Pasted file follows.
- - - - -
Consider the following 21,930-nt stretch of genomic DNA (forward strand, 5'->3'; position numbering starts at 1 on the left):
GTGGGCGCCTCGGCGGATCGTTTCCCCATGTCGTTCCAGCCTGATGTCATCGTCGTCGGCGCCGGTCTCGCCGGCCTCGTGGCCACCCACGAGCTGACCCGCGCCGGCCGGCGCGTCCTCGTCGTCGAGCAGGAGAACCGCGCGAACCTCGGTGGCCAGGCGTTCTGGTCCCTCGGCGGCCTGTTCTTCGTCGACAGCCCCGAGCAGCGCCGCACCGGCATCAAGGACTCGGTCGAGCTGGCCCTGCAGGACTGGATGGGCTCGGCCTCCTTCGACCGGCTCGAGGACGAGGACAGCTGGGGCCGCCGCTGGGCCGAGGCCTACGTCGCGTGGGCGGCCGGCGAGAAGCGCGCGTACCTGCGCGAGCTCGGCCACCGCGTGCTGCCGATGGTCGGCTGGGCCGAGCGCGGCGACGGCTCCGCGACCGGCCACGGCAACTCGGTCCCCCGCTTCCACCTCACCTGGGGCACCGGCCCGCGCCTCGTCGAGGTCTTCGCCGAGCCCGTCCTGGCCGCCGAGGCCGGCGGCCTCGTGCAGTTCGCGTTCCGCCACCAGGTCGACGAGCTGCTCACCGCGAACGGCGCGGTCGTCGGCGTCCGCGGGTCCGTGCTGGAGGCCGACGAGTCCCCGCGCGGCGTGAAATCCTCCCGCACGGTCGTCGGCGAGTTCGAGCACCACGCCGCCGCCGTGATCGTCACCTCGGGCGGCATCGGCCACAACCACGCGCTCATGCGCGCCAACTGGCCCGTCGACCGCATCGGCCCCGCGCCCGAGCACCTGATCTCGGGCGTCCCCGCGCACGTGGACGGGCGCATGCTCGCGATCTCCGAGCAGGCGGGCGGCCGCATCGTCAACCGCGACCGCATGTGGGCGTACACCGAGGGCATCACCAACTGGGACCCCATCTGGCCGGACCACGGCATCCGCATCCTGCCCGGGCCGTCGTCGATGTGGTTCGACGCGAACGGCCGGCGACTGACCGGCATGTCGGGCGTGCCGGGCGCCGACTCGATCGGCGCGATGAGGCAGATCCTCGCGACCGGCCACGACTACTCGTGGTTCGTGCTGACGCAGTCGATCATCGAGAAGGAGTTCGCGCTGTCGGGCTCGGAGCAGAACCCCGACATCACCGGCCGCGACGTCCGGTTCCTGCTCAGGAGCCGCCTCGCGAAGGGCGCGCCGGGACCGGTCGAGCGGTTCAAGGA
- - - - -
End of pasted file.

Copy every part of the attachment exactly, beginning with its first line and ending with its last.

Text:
Consider the following 21,930-nt stretch of genomic DNA (forward strand, 5'->3'; position numbering starts at 1 on the left):
GTGGGCGCCTCGGCGGATCGTTTCCCCATGTCGTTCCAGCCTGATGTCATCGTCGTCGGCGCCGGTCTCGCCGGCCTCGTGGCCACCCACGAGCTGACCCGCGCCGGCCGGCGCGTCCTCGTCGTCGAGCAGGAGAACCGCGCGAACCTCGGTGGCCAGGCGTTCTGGTCCCTCGGCGGCCTGTTCTTCGTCGACAGCCCCGAGCAGCGCCGCACCGGCATCAAGGACTCGGTCGAGCTGGCCCTGCAGGACTGGATGGGCTCGGCCTCCTTCGACCGGCTCGAGGACGAGGACAGCTGGGGCCGCCGCTGGGCCGAGGCCTACGTCGCGTGGGCGGCCGGCGAGAAGCGCGCGTACCTGCGCGAGCTCGGCCACCGCGTGCTGCCGATGGTCGGCTGGGCCGAGCGCGGCGACGGCTCCGCGACCGGCCACGGCAACTCGGTCCCCCGCTTCCACCTCACCTGGGGCACCGGCCCGCGCCTCGTCGAGGTCTTCGCCGAGCCCGTCCTGGCCGCCGAGGCCGGCGGCCTCGTGCAGTTCGCGTTCCGCCACCAGGTCGACGAGCTGCTCACCGCGAACGGCGCGGTCGTCGGCGTCCGCGGGTCCGTGCTGGAGGCCGACGAGTCCCCGCGCGGCGTGAAATCCTCCCGCACGGTCGTCGGCGAGTTCGAGCACCACGCCGCCGCCGTGATCGTCACCTCGGGCGGCATCGGCCACAACCACGCGCTCATGCGCGCCAACTGGCCCGTCGACCGCATCGGCCCCGCGCCCGAGCACCTGATCTCGGGCGTCCCCGCGCACGTGGACGGGCGCATGCTCGCGATCTCCGAGCAGGCGGGCGGCCGCATCGTCAACCGCGACCGCATGTGGGCGTACACCGAGGGCATCACCAACTGGGACCCCATCTGGCCGGACCACGGCATCCGCATCCTGCCCGGGCCGTCGTCGATGTGGTTCGACGCGAACGGCCGGCGACTGACCGGCATGTCGGGCGTGCCGGGCGCCGACTCGATCGGCGCGATGAGGCAGATCCTCGCGACCGGCCACGACTACTCGTGGTTCGTGCTGACGCAGTCGATCATCGAGAAGGAGTTCGCGCTGTCGGGCTCGGAGCAGAACCCCGACATCACCGGCCGCGACGTCCGGTTCCTGCTCAGGAGCCGCCTCGCGAAGGGCGCGCCGGGACCGGTCGAGCGGTTCAAGGA